Recent events in Ferguson, Mo., have sparked a conversation about police violence among black residents of Buffalo.

The fatal shooting in Ferguson of Michael Brown, an unarmed black man, by a white police officer, was the focus of a forum hosted Saturday by the Malcolm X/Marcus Garvey Day Organizing Committee in the Frank E. Merriweather Library on Jefferson Avenue.

The consensus: Solutions are complex but talking about the issue is essential.

“I’m not surprised. I’m not shocked by Ferguson. I’ve seen it all my life,” said Belinda Moses, who said she has taught her 15-year-old daughter that police officers are not necessarily her friends.

“Our government is ready to come down on us – all colors. … I’ve watched the police beat people, and take people to jail and falsely arrest them.”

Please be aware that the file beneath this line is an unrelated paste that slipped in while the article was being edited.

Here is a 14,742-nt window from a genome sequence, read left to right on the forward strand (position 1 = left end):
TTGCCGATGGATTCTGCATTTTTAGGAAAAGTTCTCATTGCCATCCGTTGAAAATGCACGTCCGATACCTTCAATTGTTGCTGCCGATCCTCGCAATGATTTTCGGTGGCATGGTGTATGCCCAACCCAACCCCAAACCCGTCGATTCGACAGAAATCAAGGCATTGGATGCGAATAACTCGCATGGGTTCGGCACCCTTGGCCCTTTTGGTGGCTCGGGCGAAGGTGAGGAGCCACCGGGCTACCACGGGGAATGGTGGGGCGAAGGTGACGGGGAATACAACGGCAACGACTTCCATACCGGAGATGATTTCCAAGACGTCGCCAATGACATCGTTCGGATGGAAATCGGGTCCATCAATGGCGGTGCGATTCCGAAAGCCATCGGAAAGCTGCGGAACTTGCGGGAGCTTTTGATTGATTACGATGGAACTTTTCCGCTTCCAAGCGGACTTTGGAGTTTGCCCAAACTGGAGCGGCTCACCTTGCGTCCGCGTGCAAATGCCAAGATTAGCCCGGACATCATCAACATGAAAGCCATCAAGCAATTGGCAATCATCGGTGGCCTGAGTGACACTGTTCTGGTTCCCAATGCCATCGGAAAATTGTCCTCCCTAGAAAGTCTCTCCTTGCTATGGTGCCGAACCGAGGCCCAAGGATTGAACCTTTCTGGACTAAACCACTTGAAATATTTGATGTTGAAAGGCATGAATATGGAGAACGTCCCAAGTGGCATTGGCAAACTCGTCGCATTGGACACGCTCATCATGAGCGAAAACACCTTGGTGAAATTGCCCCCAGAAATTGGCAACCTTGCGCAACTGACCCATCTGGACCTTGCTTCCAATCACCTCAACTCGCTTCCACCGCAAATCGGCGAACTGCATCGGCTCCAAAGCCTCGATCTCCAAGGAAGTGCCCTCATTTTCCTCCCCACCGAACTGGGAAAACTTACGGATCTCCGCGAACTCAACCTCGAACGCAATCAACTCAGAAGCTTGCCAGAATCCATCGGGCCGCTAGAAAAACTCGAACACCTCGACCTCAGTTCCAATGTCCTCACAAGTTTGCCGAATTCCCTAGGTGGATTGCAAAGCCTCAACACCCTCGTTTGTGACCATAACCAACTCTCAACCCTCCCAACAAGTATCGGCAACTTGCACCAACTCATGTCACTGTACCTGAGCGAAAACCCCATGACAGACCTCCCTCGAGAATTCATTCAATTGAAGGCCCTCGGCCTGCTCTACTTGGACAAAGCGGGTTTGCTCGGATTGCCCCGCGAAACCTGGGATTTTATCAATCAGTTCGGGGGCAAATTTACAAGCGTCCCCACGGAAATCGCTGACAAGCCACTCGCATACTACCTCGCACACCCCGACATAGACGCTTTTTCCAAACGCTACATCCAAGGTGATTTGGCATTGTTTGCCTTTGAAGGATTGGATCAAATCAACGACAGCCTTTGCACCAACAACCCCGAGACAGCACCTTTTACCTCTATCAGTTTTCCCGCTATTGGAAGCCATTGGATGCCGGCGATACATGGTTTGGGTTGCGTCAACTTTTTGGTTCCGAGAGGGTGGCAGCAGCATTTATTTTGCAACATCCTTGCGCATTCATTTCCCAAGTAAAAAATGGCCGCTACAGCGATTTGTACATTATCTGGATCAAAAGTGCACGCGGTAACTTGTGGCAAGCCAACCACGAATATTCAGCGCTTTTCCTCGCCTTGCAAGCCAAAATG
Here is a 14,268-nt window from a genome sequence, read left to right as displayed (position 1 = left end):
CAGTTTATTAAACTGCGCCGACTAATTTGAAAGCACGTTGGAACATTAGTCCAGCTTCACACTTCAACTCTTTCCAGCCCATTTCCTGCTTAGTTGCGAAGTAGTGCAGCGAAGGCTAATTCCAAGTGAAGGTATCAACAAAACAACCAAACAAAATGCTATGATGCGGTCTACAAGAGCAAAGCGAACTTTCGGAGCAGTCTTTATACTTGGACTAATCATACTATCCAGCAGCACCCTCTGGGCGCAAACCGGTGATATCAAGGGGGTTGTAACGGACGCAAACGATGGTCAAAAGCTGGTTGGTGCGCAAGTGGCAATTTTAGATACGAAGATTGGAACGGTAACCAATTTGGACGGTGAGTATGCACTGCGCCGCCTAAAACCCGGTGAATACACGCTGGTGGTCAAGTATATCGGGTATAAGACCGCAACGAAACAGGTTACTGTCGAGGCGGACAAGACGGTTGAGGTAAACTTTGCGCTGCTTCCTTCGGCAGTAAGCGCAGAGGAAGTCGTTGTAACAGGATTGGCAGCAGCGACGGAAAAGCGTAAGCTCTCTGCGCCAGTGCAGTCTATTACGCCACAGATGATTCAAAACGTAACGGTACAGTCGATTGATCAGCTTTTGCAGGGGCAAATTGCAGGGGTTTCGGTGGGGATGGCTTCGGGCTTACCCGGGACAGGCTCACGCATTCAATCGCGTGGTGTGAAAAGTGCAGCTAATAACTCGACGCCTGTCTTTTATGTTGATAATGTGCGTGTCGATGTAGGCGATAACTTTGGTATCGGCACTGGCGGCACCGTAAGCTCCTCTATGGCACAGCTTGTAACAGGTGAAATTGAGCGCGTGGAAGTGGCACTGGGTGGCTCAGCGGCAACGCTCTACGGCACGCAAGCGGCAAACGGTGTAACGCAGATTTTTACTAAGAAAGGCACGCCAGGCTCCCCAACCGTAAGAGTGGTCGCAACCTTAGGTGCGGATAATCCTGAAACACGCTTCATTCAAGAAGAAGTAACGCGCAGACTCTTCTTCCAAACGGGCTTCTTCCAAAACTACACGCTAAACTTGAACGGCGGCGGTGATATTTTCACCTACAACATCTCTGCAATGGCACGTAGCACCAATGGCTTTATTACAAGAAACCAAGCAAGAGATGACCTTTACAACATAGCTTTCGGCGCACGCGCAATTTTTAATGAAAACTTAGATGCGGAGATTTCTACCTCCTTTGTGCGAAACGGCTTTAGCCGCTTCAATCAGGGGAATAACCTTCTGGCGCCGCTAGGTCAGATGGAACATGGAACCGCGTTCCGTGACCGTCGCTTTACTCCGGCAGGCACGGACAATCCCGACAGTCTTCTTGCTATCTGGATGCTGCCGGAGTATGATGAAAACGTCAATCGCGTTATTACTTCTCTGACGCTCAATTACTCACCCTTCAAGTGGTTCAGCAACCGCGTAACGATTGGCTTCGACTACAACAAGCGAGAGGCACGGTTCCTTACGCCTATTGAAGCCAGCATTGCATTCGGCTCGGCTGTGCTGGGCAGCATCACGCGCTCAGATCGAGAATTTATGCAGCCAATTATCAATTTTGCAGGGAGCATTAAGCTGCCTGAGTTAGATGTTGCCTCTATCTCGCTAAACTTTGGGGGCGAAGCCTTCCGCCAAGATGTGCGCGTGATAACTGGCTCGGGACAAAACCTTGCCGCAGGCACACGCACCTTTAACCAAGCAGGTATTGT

Shenita Ann McLean, 25, a committee member and doctoral student at the University at Buffalo, said the black community needs to organize better to fight injustice.

“Black people are not considered people,” she said. “The United States has always prized possession and property over black people. To have to continue to look over your shoulder makes for a poor quality of life.”

McLean said she has been stopped by Amherst police while driving to classes at UB – “just because they can.”

“It doesn’t matter what color the police department officers are. We’re not talking about an individual, but a system that has patterns of behaviors. We see it happening in the Buffalo community all the time.”

Rebeckah Williams agreed.

“Police brutality does go beyond a race thing,” said Williams, adding that she recently addressed the issue in general with a black Buffalo police officer who responded, “I’m tired of appeasing black people.”